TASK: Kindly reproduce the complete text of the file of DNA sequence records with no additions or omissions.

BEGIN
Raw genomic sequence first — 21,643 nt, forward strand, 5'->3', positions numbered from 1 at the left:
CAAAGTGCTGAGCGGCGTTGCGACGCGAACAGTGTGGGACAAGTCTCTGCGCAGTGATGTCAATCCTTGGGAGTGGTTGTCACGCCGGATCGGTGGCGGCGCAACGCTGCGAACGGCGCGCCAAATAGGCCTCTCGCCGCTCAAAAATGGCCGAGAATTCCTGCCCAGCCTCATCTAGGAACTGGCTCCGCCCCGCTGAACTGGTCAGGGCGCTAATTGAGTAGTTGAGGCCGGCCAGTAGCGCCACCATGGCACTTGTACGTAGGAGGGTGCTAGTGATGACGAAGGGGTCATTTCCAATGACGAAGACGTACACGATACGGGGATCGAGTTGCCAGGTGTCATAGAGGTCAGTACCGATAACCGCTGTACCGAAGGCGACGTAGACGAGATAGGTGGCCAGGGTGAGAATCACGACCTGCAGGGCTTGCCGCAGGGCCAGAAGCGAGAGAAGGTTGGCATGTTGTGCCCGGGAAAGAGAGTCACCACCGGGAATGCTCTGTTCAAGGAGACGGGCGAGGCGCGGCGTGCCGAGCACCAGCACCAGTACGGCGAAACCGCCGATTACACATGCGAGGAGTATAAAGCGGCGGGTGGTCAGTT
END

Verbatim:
Raw genomic sequence first — 21,643 nt, forward strand, 5'->3', positions numbered from 1 at the left:
CAAAGTGCTGAGCGGCGTTGCGACGCGAACAGTGTGGGACAAGTCTCTGCGCAGTGATGTCAATCCTTGGGAGTGGTTGTCACGCCGGATCGGTGGCGGCGCAACGCTGCGAACGGCGCGCCAAATAGGCCTCTCGCCGCTCAAAAATGGCCGAGAATTCCTGCCCAGCCTCATCTAGGAACTGGCTCCGCCCCGCTGAACTGGTCAGGGCGCTAATTGAGTAGTTGAGGCCGGCCAGTAGCGCCACCATGGCACTTGTACGTAGGAGGGTGCTAGTGATGACGAAGGGGTCATTTCCAATGACGAAGACGTACACGATACGGGGATCGAGTTGCCAGGTGTCATAGAGGTCAGTACCGATAACCGCTGTACCGAAGGCGACGTAGACGAGATAGGTGGCCAGGGTGAGAATCACGACCTGCAGGGCTTGCCGCAGGGCCAGAAGCGAGAGAAGGTTGGCATGTTGTGCCCGGGAAAGAGAGTCACCACCGGGAATGCTCTGTTCAAGGAGACGGGCGAGGCGCGGCGTGCCGAGCACCAGCACCAGTACGGCGAAACCGCCGATTACACATGCGAGGAGTATAAAGCGGCGGGTGGTCAGTT